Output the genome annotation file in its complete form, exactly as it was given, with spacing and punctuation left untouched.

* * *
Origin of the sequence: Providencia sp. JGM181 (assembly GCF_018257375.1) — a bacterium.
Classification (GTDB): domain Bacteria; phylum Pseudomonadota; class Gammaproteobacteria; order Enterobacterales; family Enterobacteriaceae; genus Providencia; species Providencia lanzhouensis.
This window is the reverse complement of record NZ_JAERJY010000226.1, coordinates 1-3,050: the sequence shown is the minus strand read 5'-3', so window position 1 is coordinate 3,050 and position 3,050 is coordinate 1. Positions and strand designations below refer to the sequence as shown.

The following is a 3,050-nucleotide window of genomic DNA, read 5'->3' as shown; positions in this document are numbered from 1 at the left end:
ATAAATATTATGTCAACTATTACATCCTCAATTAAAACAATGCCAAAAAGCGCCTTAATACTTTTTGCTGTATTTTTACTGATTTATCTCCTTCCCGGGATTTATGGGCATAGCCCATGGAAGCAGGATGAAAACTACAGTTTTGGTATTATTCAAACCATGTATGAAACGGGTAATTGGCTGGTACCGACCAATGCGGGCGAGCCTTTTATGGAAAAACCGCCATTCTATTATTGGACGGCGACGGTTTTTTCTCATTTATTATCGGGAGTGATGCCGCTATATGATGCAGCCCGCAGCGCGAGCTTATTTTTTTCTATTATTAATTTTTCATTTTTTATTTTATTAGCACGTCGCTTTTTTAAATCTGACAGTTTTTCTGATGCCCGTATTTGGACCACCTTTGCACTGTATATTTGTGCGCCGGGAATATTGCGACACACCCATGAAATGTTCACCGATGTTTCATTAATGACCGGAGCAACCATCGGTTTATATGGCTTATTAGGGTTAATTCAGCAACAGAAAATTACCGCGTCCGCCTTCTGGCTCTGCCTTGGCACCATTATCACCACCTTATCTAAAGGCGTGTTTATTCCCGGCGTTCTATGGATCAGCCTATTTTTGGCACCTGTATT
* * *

Origin of the sequence: Providencia sp. JGM181 (assembly GCF_018257375.1) — a bacterium.
Classification (GTDB): domain Bacteria; phylum Pseudomonadota; class Gammaproteobacteria; order Enterobacterales; family Enterobacteriaceae; genus Providencia; species Providencia lanzhouensis.
This window is the reverse complement of record NZ_JAERJY010000226.1, coordinates 1-3,050: the sequence shown is the minus strand read 5'-3', so window position 1 is coordinate 3,050 and position 3,050 is coordinate 1. Positions and strand designations below refer to the sequence as shown.

The following is a 3,050-nucleotide window of genomic DNA, read 5'->3' as shown; positions in this document are numbered from 1 at the left end:
ATAAATATTATGTCAACTATTACATCCTCAATTAAAACAATGCCAAAAAGCGCCTTAATACTTTTTGCTGTATTTTTACTGATTTATCTCCTTCCCGGGATTTATGGGCATAGCCCATGGAAGCAGGATGAAAACTACAGTTTTGGTATTATTCAAACCATGTATGAAACGGGTAATTGGCTGGTACCGACCAATGCGGGCGAGCCTTTTATGGAAAAACCGCCATTCTATTATTGGACGGCGACGGTTTTTTCTCATTTATTATCGGGAGTGATGCCGCTATATGATGCAGCCCGCAGCGCGAGCTTATTTTTTTCTATTATTAATTTTTCATTTTTTATTTTATTAGCACGTCGCTTTTTTAAATCTGACAGTTTTTCTGATGCCCGTATTTGGACCACCTTTGCACTGTATATTTGTGCGCCGGGAATATTGCGACACACCCATGAAATGTTCACCGATGTTTCATTAATGACCGGAGCAACCATCGGTTTATATGGCTTATTAGGGTTAATTCAGCAACAGAAAATTACCGCGTCCGCCTTCTGGCTCTGCCTTGGCACCATTATCACCACCTTATCTAAAGGCGTGTTTATTCCCGGCGTTCTATGGATCAGCCTATTTTTGGCACCTGTATT